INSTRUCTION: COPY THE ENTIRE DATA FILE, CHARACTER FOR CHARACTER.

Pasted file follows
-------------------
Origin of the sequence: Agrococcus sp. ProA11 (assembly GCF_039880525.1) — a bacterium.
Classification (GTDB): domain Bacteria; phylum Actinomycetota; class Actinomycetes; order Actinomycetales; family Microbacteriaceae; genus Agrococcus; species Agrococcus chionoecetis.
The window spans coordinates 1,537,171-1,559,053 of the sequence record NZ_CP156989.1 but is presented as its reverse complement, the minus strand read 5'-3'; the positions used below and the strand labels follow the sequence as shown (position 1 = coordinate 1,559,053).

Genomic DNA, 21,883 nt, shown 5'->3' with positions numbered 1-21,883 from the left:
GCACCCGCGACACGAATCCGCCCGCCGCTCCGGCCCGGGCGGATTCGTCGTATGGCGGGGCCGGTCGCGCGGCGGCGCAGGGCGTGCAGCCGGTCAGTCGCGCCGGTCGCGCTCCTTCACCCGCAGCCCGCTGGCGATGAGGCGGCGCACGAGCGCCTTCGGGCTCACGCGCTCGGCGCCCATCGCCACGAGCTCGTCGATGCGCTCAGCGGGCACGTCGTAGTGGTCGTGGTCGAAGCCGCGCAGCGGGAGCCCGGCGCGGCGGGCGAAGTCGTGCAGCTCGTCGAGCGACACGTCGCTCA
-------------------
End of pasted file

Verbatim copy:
Origin of the sequence: Agrococcus sp. ProA11 (assembly GCF_039880525.1) — a bacterium.
Classification (GTDB): domain Bacteria; phylum Actinomycetota; class Actinomycetes; order Actinomycetales; family Microbacteriaceae; genus Agrococcus; species Agrococcus chionoecetis.
The window spans coordinates 1,537,171-1,559,053 of the sequence record NZ_CP156989.1 but is presented as its reverse complement, the minus strand read 5'-3'; the positions used below and the strand labels follow the sequence as shown (position 1 = coordinate 1,559,053).

Genomic DNA, 21,883 nt, shown 5'->3' with positions numbered 1-21,883 from the left:
GCACCCGCGACACGAATCCGCCCGCCGCTCCGGCCCGGGCGGATTCGTCGTATGGCGGGGCCGGTCGCGCGGCGGCGCAGGGCGTGCAGCCGGTCAGTCGCGCCGGTCGCGCTCCTTCACCCGCAGCCCGCTGGCGATGAGGCGGCGCACGAGCGCCTTCGGGCTCACGCGCTCGGCGCCCATCGCCACGAGCTCGTCGATGCGCTCAGCGGGCACGTCGTAGTGGTCGTGGTCGAAGCCGCGCAGCGGGAGCCCGGCGCGGCGGGCGAAGTCGTGCAGCTCGTCGAGCGACACGTCGCTCA